Tuesday, April 19, 2011

Idou O Anthropos - Behold the Man

In my opinion, two of the most profound phrases in the Bible - phrases which express the human condition and determine our destiny throughout the ages - were uttered by none other than one of the ultimate ‘bad guys’ in the Bible, Pontius Pilate.
In his discussion with/interrogation of Jesus, Pilate uttered (rhetorically), the first of those two phrases, “What is ‘truth’?”, in John 18:38. Has that not been a question and issue that has vexed the ‘enlightened’ throughout history?
The other statement from Pilate, on which I want to focus this week, is found in John 19:5. After Jesus had been scourged (a form of flogging that often led to the recipient’s death), Pilate had a purple robe and a crown of thorns placed on Jesus. He then paraded Jesus out to the people and pronounced, “Idou o anthropos!”, or “Behold the man!”
Based upon the trumped-up charges that had been brought against Jesus, and on Jesus’ own admission that He was ‘King of the Jews’ (Luke 23:3), I believe Pilate probably intended to convey to those people, “Look at this spectacle – is this who you call your ‘king’?”
However, what Pilate actually did was deliver a statement that implies a question which has everything to do with each and every person’s eternal destiny. When he made the statement, “Idou o anthropos”, Pilate was saying, “Look at this man”, or “See this man”, or “Observe and consider this man”. And that then implies the ultimate question facing every person that has or will walk this planet: “What do you think about this Man?”
How each person answers that question determines his or her eternal destiny.
There are all kinds of ways people can (and do) answer that question: ‘He was a good man’, ‘He was a prophet’, ‘He was a great teacher’, ‘He was a role model’, ‘He showed us how to live and how to treat others’, etc. While those answers aren’t wrong, they are woefully incomplete and inadequate.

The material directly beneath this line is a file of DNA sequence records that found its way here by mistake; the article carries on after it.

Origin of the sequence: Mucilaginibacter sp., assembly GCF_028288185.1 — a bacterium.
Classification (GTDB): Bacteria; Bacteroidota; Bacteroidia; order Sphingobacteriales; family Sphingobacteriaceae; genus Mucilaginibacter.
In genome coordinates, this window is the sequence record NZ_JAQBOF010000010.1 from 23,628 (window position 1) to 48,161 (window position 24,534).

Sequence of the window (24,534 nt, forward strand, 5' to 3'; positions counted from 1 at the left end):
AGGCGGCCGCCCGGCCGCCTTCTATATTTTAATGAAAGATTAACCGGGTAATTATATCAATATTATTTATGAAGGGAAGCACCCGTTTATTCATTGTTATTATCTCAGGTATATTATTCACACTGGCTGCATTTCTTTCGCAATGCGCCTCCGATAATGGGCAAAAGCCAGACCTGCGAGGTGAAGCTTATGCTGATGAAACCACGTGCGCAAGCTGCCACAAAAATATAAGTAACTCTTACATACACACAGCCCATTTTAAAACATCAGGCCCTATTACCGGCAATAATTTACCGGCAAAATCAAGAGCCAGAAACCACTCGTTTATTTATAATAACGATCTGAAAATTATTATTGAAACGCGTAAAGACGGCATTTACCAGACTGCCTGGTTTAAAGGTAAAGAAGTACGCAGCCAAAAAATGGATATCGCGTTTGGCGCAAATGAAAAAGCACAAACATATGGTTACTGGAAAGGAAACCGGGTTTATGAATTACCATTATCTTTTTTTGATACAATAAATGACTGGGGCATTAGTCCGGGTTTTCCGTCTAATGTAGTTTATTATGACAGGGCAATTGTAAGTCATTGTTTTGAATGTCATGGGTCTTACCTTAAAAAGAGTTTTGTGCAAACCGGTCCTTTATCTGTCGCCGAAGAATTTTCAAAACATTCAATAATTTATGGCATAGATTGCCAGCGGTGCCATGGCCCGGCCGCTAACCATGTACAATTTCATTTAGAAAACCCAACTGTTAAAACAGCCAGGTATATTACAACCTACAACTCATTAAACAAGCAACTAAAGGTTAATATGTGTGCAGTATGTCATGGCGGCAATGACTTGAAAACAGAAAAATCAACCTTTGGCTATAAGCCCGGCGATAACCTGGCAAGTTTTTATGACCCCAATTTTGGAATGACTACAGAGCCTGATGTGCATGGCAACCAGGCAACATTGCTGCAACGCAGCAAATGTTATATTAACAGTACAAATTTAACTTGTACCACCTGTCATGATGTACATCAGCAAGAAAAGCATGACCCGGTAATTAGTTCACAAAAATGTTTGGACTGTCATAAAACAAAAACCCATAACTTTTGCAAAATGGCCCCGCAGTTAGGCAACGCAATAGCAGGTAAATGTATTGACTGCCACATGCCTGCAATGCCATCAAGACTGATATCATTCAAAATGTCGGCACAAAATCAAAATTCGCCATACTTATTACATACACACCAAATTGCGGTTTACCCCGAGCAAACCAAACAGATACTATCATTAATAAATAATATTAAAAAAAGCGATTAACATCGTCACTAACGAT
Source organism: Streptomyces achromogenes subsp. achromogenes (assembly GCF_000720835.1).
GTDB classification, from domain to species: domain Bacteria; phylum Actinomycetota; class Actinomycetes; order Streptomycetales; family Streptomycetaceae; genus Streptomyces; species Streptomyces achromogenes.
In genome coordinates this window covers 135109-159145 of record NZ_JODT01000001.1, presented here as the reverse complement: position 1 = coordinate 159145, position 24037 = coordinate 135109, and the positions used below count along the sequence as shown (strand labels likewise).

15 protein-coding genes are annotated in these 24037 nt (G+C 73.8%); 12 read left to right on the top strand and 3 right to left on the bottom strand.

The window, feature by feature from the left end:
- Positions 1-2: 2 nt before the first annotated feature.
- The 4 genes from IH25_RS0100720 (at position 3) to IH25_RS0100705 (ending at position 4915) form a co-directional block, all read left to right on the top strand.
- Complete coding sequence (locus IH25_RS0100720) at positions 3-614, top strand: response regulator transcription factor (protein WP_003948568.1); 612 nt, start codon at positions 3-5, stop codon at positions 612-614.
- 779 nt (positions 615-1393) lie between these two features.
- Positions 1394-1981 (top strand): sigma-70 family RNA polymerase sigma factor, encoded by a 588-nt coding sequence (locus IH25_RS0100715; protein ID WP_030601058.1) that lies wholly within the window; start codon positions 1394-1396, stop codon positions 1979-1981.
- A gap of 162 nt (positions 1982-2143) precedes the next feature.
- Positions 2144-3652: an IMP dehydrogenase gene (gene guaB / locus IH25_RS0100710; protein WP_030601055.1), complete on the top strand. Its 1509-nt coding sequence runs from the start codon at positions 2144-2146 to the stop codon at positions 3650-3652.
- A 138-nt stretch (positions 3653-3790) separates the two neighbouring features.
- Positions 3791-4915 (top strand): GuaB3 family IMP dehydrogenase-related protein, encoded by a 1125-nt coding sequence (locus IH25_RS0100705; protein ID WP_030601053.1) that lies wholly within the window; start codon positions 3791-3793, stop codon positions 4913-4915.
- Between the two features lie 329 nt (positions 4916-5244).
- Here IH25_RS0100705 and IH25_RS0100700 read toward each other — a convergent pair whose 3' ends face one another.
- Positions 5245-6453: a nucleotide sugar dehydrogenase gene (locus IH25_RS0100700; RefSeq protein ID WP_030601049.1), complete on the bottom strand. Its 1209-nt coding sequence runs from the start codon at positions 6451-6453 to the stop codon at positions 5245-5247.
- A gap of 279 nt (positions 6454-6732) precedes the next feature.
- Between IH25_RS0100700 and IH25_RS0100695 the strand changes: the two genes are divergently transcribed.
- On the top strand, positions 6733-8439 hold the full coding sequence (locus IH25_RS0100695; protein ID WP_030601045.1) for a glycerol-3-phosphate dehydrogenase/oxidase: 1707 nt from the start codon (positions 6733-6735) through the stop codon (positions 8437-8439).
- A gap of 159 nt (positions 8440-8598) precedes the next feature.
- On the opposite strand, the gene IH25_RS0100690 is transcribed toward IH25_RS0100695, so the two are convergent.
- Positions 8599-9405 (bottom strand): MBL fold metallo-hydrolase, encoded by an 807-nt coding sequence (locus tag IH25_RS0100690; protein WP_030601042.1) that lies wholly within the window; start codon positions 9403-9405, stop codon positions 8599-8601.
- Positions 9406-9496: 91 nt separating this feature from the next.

There were also all kinds of responses in the minds of those standing there that day when Pilate pronounced, “Behold the man!” Some would have thought Him to be the defeated leader of an insurrection; others considered Him a common criminal; others couldn’t even recognize Him as someone they had known (due to His injuries); some would have considered Him a ‘scapegoat’ of sorts to get the government off their backs; some considered Him a personal liability and sought to sever any ties to Him; some looked at Him as a dreamer who failed; some considered Him to be a ‘hope’ that didn’t ‘pan out’.
Pilate didn’t have clue as to Who Jesus really was. But there are other instances in the Bible where a phrase very similar to ‘Behold the man’ was pronounced along with an answer to the question it prompts. For example:
In Isaiah 7:14, we are told (basically), ‘Behold the man – God with us’ (Behold, the virgin shall conceive and bear a Son, and shall call His name Immanuel. (NKJV))
In Isaiah 40:9, we are told, ‘Behold the man – your God!’ (O Jerusalem, that bringest good tidings, lift up thy voice with strength; lift it up, be not afraid; say unto the cities of Judah, Behold your God! (KJV))
And John tells us, ‘Behold the man – Who takes away your sins’ ("Behold, the Lamb of God who takes away the sin of the world!” (John 1:29, NASB))
But those are not the kinds of responses those people had when Pilate said, ‘Behold the man’. They saw a man who was beaten to within an inch of his life and who was on his way to the cross – the end of whatever story he represented.
But we know that wasn’t the end of the story. In fact, because we know the whole story, we are able to look back at Jesus’ life and see things His contemporaries could not have understood. We are able to see things in a different light. So, our perspective is different when we:
Behold the Man – on Whom the Spirit descended like a dove.
Behold the Man – Who calmed the sea.
Behold the Man – Who raised the dead.
Behold the Man – Who gave sight to the blind.
Behold the Man – Whose glory shown on the mountain.
Behold the Man – Whose touch could heal.
Behold the Man – Who walked on water.
Behold the Man – Who willingly accepted death on a cross.
Behold the Man – Who conquered death.
Behold the Man – Who ascended to glory.
Behold the Man – Who first ‘beheld’ us.
Behold the Man – Without Whom nothing was created that was created.
Behold the Man – Who was and is and is yet to come.
Behold the Man – Who takes away all sins.
Behold the Man – The One and Only way to heaven.
So try to put yourself in their sandals: There you are - standing among the Passover crowd in Pilate’s courtyard in A.D. 33. Pilate drapes a fancy purple robe on the body of a beaten, bruised, and bloody man who is then brought out in front of you. Upon the man’s disheveled, scab-encrusted head of hair sits a mock crown, made of thorns. The man is in shock and is teetering precipitously. Pilate hushes the crowd by raising his hand, and then lowers his hand and sweeps it in the direction of Jesus, pronouncing, “Behold the man!”
So - Behold Him.
Carefully consider Him.
What do you think of Jesus?

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